Are people with HIV and HCV co-infection who are cured of hepatitis C with DAAs at increased risk for liver cancer?

People with HIV and hepatitis C virus (HCV) co-infection who are successfully treated for hepatitis C using interferon-free direct-acting antiviral (DAA) therapy do not appear to have an increased likelihood of developing hepatocellular carcinoma (HCC), according to a study presented at the Conference on Retroviruses and Opportunistic Infections (CROI 2017) this month in Seattle. More HCC cases are being diagnosed among people with co-infection cured of h

HCV Screening Shouldn’t Just Focus on At-Risk Populations

At the Conference on Retroviruses and Opportunistic Infections (CROI 2017) in Seattle, Washington, researchers from MedStar Health Research Institute in Maryland presented new data on hepatitis C virus (HCV)-positive non-baby boomers. It’s widely acknowledged that those individuals belonging to the baby boomer age group (those born between 1946 and 1964) are at higher risk of acquiring HCV infection. According to the Centers for Disease Control and Preven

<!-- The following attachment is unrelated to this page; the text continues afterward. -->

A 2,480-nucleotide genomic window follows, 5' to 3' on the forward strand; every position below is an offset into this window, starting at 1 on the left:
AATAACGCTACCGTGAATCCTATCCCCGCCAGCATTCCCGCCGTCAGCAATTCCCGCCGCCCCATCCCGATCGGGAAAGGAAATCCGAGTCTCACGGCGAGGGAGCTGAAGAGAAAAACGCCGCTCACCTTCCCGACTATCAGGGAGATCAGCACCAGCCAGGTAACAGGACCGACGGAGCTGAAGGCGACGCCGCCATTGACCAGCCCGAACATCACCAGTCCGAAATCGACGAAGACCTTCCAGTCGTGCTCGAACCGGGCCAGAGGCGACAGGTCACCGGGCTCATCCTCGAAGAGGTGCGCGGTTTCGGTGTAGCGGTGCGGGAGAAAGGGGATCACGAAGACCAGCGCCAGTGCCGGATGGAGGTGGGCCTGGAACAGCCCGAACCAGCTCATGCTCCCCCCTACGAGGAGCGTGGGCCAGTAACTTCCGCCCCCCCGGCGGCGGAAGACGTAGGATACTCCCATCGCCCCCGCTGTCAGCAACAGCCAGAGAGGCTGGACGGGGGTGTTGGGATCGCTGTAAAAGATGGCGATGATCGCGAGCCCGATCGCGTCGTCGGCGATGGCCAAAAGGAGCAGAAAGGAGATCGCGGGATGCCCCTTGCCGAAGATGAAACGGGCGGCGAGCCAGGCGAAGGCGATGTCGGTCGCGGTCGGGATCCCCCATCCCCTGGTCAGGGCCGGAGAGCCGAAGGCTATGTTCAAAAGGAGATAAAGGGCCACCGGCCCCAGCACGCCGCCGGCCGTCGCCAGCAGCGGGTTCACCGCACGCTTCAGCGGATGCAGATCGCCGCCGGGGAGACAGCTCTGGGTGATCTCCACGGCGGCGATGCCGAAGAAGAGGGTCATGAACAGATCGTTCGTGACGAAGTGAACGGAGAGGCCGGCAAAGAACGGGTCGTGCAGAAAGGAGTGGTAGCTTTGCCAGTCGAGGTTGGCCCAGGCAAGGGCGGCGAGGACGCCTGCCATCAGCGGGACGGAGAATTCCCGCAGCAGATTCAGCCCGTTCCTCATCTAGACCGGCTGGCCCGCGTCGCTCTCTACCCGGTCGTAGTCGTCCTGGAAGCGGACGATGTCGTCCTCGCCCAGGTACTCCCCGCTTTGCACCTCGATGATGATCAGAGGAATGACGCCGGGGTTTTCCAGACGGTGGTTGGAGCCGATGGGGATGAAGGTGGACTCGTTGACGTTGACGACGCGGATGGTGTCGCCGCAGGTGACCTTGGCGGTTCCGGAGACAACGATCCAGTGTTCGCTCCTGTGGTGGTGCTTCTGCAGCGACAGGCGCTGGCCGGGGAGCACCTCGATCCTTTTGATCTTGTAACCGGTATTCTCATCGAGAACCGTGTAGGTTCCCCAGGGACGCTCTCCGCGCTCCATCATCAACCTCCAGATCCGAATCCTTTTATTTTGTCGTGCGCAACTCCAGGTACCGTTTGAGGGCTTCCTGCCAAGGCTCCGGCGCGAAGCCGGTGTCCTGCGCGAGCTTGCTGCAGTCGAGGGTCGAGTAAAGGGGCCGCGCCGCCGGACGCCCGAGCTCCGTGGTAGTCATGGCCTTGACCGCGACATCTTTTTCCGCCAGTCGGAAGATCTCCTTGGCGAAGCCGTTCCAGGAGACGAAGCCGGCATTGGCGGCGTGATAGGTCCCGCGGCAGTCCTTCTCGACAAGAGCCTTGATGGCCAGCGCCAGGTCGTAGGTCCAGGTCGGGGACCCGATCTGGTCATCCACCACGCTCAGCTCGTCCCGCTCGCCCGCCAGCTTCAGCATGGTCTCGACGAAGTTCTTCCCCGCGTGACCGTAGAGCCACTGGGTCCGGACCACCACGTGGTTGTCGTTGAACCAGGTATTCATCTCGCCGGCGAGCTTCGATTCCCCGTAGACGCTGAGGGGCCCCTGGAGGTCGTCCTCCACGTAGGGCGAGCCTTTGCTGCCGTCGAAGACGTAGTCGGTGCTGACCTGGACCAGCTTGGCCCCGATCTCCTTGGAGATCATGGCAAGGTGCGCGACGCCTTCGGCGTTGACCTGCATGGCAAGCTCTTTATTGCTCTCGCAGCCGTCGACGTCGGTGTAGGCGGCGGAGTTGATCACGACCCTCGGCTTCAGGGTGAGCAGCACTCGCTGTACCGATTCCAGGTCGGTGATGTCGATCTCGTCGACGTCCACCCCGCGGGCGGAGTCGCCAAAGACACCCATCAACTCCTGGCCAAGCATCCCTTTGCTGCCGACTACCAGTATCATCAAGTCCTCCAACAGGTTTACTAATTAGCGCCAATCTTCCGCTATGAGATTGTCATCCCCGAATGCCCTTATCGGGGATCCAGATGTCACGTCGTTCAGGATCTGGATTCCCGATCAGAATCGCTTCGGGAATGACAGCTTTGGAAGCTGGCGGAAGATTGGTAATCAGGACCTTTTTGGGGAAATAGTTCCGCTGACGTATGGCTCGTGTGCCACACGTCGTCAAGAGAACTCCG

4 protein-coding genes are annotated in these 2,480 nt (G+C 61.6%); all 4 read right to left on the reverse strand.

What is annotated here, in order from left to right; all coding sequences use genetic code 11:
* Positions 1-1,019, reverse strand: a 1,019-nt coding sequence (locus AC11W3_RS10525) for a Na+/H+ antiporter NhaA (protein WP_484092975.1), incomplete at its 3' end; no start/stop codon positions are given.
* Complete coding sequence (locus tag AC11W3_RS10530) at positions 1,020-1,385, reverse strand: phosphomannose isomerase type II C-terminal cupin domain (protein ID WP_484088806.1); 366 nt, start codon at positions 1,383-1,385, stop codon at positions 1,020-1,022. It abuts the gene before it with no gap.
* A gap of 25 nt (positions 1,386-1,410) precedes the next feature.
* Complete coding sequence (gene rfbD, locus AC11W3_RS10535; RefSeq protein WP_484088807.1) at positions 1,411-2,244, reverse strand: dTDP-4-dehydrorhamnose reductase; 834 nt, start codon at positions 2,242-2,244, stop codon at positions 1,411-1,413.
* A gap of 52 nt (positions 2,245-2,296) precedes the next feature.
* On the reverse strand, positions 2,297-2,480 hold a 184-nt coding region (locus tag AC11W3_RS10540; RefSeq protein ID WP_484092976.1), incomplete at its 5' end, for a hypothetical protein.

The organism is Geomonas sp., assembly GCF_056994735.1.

Wide Use of New HCV Drugs Prevents New Cases — ‘Treatment as prevention’ possible

SEATTLE -- Unrestricted use of new direct-acting agents against hepatitis C (HCV) can markedly reduce the rate of new infections, a researcher said here. That's based on analysis of what happened in the Netherlands among gay men with both HIV and HCV when unlimited access to the new, highly effective agents was rolled out in 2015, according to Bart Rijnders, MD, PhD, of Erasmus University Medical Center in Rotterdam, the Netherlands. Uptake of the drug